College tuition these days can be expensive. This is especially the case for students who attend private schools or out-of-state public schools. While the cost of attending a private institution shows no signs of decreasing in the near future, recent developments in New York state suggest paying costly out-of-state tuition for public universities may be a thing of the past.
The History of Out-of-State Tuition
It should come as no surprise that attending a public university in your home state can be a great way to save on college tuition. Unfortunately, this is not the case for out-of-state students, who often end up paying nearly three times as much to attend the same university. This is because tuition to most public universities is subsidized by state tax dollars paid by the state’s own residents. Since out-of-state students and their parents only pay taxes in their own states, they are not eligible for these generous subsidies in other states.
This has become a major issue recently, especially as public funding continues to short change state university systems throughout the United States. In order to maintain the subsidies afforded to resident students, state universities often make up funding gaps by raising tuition on out-of-state students. This has led to significant backlash from students paying these high rates, many of whom had chosen to pursue their higher education in other states due to limited options within their own state. For more information on how out-of-state tuition works, this article posted by The Economist in 2009 provides some additional background.
Out-of-State Tuition by the Numbers
While paying out-of-state tuition can be pricey, the cost is often comparable to attending an unsubsidized, private university. That said, the significant difference in tuition costs that resident and nonresident students pay might surprise many.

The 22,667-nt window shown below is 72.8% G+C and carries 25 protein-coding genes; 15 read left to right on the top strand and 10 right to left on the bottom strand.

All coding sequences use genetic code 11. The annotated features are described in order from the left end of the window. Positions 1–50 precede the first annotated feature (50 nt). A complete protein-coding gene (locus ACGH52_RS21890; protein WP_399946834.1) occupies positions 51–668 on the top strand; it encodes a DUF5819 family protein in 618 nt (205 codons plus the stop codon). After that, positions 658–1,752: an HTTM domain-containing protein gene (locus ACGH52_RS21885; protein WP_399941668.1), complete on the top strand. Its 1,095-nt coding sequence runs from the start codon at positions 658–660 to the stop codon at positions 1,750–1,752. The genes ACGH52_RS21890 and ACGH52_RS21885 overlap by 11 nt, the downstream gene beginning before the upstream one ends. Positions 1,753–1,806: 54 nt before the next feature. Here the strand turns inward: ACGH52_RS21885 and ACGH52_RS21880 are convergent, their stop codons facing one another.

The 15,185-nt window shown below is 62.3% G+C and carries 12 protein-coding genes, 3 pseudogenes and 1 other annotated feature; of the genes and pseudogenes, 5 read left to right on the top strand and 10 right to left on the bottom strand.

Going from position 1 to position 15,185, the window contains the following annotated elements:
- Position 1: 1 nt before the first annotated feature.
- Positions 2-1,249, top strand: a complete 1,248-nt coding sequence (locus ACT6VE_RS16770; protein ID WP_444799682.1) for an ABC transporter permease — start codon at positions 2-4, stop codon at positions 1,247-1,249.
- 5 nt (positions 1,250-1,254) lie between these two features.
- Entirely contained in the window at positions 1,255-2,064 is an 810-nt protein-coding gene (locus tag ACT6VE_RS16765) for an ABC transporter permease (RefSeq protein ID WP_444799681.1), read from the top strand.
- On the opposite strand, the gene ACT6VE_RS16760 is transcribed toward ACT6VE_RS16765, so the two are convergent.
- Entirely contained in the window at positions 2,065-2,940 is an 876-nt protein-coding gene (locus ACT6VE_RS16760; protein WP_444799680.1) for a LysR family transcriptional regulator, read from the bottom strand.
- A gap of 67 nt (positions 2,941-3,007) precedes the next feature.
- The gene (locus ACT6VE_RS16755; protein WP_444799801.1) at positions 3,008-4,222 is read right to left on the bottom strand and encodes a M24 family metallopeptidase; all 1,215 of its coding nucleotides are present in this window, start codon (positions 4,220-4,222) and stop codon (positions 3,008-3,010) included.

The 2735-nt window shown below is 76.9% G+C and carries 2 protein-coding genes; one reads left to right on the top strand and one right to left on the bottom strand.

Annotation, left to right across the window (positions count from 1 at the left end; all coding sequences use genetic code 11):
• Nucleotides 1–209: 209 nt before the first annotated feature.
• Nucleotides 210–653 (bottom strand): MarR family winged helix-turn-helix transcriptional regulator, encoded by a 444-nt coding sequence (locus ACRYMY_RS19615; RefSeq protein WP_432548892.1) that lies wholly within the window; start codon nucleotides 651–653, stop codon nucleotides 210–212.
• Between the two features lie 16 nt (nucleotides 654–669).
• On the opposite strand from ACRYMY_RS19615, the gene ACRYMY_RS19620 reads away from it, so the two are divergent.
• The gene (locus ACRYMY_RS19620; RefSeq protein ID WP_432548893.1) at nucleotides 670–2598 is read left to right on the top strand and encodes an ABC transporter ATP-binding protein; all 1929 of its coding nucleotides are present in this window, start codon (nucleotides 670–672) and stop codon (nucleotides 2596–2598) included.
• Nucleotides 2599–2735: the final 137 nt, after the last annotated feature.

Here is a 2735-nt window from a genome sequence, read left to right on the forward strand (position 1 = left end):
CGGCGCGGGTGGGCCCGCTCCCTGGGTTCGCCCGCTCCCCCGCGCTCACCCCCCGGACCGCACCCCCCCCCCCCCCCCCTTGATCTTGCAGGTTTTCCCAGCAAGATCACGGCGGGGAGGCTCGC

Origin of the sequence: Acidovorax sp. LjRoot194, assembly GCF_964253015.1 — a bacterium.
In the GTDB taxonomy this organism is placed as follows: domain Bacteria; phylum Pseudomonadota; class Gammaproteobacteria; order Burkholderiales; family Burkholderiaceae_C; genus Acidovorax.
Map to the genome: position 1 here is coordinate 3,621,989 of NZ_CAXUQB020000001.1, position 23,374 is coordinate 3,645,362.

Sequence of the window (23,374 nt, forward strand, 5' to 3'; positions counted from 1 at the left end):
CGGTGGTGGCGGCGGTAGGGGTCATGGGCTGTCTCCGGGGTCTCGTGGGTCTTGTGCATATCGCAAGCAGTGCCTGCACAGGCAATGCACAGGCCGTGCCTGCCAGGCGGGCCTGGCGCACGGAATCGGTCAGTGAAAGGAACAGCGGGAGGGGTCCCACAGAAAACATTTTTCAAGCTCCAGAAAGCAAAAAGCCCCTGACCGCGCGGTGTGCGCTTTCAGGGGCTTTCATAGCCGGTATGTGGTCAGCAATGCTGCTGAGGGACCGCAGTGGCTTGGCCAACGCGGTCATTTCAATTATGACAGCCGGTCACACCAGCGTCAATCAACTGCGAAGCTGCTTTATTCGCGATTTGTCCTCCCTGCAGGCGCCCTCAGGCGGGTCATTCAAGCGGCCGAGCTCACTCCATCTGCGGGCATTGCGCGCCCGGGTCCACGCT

For instance, the University of California at Berkeley currently assesses a $12,876 tuition fee for residents of the State of California for the 2012-2013 school year. Out-of-state residents are required to pay $22,878 in supplementary tuition and fees in addition to the standard tuition fee paid by residents. If one compares this total out-of-state tuition cost of $35,754 with the cost of tuition at Harvard, which iscurrently set at $37,576, there really is very little difference between the two in terms of cost. With these figures in mind, it is no surprise that many students doubt the value of attending a public university in another state.
Not all students are required to pay out-of-state tuition, even if they do happen to be residents of another state. Some state universities offer nonresident tuition waivers for top performing students in order to attract the best and the brightest talent from around the country. Students who live in counties or regions that border another state can often lobby to pay resident tuition within that state. For additional information and tips on how students can get around the cost of out-of-state tuition, this article posted at Bankrate.com is an excellent resource.
The New York Proposal
New York has become one of the first states in the U.S. to draft a proposal that would essentially do away with costly regulations and tuition expenses paid by out-of-state students. The proposal resulted from the many regulatory issues that complicate the ability of universities in New York to provide online courses to students who live outside of the state. As of today, these students would have to pay significantly more to take the same online courses available to residents of New York. This is largely due to the costly web of regulations that these universities must navigate in order to offer online courses in other states.
The growing popularity of massively open online courses (or MOOCs) spurred former Secretary of Education, Richard W. Reilly, to propose a major overhaul of current laws that regulate interstate education. The goal of this proposal would be to provide residents of the 50 states access to a richer variety online education options at a cost that is both fair and reasonable. An immediate drawback to this proposal, however, would be the revenue many states would lose upon simplifying these regulations. In order to make up for this lost revenue, tuition expenses may rise across the board for all students instead of just a select group.
As state universities continue to offer more and more courses online, the need for a fairer and more simplified approach to assessing tuition for nonresident students will only get stronger. Today, out-of-state students often pay several times more than resident students for the same access to courses available both online and on-campus. The recent New York proposal to overhaul interstate education regulations promises to level the playing field when it comes to the amount of tuition paid by U.S. citizens for their higher education. This promises to be a great first step as fair access to quality education continues to expand beyond state borders.
This is a guest post from Christine Fisher of OnlineColleges.org. The original article can be found on: